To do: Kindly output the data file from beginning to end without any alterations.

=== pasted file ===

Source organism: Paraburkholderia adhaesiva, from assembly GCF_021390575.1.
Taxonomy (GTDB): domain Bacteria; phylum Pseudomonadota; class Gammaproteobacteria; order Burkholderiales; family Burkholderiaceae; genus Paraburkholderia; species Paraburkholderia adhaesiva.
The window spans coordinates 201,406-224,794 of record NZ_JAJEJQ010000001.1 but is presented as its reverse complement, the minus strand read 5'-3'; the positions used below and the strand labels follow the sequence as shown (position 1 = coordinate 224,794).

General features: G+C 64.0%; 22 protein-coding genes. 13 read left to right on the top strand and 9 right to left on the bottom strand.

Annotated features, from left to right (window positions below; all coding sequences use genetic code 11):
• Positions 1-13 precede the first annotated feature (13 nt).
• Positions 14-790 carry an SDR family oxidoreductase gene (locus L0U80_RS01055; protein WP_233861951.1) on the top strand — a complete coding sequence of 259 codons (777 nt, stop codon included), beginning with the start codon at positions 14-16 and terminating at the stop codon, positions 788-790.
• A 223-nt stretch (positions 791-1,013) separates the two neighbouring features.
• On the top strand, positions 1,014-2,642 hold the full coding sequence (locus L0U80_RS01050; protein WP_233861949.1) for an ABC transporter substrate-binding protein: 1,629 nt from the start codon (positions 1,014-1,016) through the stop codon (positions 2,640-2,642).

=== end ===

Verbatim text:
Source organism: Paraburkholderia adhaesiva, from assembly GCF_021390575.1.
Taxonomy (GTDB): domain Bacteria; phylum Pseudomonadota; class Gammaproteobacteria; order Burkholderiales; family Burkholderiaceae; genus Paraburkholderia; species Paraburkholderia adhaesiva.
The window spans coordinates 201,406-224,794 of record NZ_JAJEJQ010000001.1 but is presented as its reverse complement, the minus strand read 5'-3'; the positions used below and the strand labels follow the sequence as shown (position 1 = coordinate 224,794).

General features: G+C 64.0%; 22 protein-coding genes. 13 read left to right on the top strand and 9 right to left on the bottom strand.

Annotated features, from left to right (window positions below; all coding sequences use genetic code 11):
• Positions 1-13 precede the first annotated feature (13 nt).
• Positions 14-790 carry an SDR family oxidoreductase gene (locus L0U80_RS01055; protein WP_233861951.1) on the top strand — a complete coding sequence of 259 codons (777 nt, stop codon included), beginning with the start codon at positions 14-16 and terminating at the stop codon, positions 788-790.
• A 223-nt stretch (positions 791-1,013) separates the two neighbouring features.
• On the top strand, positions 1,014-2,642 hold the full coding sequence (locus L0U80_RS01050; protein WP_233861949.1) for an ABC transporter substrate-binding protein: 1,629 nt from the start codon (positions 1,014-1,016) through the stop codon (positions 2,640-2,642).